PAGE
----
Improve Your Approach to Sharing Clinical Trial Data

Improve Your Approach to Sharing Clinical Trial Data

Transparency and disclosure of clinical trial data has been a hot topic, growing in prominence and strategic discussions over the past few years. Disclosing clinical trial information and creating transparency around clinical trial results are key steps toward increasing trust between the public and the industry. Increased transparency regarding data about ongoing research could spur new products or therapeutic approaches and potentially avoid unnecessary trials.

From ClinicalTrials.gov to EudraCT, and from redacted clinical trial reports to lay summaries, there are a number of platforms and opportunities from which to share data with the public. Pharmaceutical, biotech, and academic researchers need to be conscious of the regulations, stay ahead of the game, and put the most efficient practices in place to keep up with the evolving disclosure landscape. In this blog post, I’ll discuss why the best practices for meeting these regulations involves leveraging the unique skill set and knowledge of regulatory writing groups.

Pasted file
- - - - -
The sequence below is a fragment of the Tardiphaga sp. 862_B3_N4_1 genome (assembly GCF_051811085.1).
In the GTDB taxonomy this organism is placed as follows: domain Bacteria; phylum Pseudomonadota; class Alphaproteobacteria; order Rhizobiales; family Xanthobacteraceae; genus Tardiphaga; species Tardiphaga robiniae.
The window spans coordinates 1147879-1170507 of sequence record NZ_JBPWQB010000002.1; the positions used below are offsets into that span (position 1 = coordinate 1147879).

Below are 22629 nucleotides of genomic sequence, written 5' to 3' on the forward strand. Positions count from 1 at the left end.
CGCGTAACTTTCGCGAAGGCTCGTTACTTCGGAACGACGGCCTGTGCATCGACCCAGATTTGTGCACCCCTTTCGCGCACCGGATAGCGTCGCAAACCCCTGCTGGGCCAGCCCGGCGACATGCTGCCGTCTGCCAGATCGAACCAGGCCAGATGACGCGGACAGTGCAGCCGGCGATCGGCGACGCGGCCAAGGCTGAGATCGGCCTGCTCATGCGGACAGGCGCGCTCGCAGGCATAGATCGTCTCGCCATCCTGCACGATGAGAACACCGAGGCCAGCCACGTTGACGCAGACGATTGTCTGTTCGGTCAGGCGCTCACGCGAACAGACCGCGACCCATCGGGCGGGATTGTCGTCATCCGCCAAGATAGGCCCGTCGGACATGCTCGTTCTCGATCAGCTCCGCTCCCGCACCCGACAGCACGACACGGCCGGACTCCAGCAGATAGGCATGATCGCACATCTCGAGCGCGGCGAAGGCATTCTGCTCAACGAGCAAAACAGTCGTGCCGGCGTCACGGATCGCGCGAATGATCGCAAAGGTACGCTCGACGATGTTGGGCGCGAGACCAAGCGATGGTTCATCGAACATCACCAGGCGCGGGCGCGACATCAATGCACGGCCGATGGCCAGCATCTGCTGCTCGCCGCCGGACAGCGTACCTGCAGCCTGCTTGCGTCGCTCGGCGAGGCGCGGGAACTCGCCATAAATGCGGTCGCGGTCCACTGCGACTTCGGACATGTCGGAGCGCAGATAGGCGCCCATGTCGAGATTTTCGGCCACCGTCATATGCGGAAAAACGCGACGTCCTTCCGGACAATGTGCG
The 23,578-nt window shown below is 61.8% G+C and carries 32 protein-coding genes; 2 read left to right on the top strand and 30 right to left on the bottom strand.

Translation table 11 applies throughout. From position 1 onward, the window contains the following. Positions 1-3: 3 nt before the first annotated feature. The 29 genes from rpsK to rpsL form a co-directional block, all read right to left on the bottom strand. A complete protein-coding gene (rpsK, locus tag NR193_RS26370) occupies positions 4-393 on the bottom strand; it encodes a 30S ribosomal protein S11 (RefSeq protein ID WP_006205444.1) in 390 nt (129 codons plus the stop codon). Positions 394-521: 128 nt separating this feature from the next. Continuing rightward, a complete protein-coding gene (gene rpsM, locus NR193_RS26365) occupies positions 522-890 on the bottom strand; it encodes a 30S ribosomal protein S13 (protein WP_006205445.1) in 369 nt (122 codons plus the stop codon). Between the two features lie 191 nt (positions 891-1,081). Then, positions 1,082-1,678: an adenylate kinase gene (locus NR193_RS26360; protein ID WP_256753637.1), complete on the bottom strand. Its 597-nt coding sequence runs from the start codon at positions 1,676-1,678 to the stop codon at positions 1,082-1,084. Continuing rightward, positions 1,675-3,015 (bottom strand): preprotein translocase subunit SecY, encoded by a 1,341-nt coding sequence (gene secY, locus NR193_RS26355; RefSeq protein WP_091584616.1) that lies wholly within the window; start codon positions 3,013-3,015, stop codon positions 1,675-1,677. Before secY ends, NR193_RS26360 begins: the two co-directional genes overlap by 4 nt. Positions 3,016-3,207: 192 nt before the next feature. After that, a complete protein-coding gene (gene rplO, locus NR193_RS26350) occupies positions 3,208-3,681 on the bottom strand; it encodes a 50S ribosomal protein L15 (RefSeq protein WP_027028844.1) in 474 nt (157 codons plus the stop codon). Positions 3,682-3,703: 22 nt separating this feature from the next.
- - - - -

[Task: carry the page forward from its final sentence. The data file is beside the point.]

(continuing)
A 10,000 foot view of the regulatory landscape

The clinical study report (CSR) is a foundational document in the drug development process. It presents the methods and results of a clinical trial. A CSR also addresses the efficacy and safety aspects of a drug and has a structure similar to a peer-reviewed academic paper. Transparency and disclosure regulations mandate sharing clinical trial data in documents like CSRs with the public and scientific community. At Synchrogenix®, part of Certara®, we focus on these areas:

  • ClinicalTrials.gov: Section 801 of the Food and Drug Administration Amendments Act (FDAAA) requires sponsors to register studies and report study results at this online database. The EMA has similar legislation regarding posting clinical trial results summaries to EudraCT- the European Clinical Trials Database.
  • EudraCT and Redaction: European Medicines Agency (EMA) Policy 70, Publication of Clinical Data for Medicinal Products for Human Use, requires all CSRs that support an approved marketing authorization are made publicly available. To achieve compliance with these mandates, academic institutions, pharmaceutical and biotech companies will need to post results to EudraCT and/or redact and de-identify data sets in their clinical study reports and submission documents and publish their clinical study information publicly.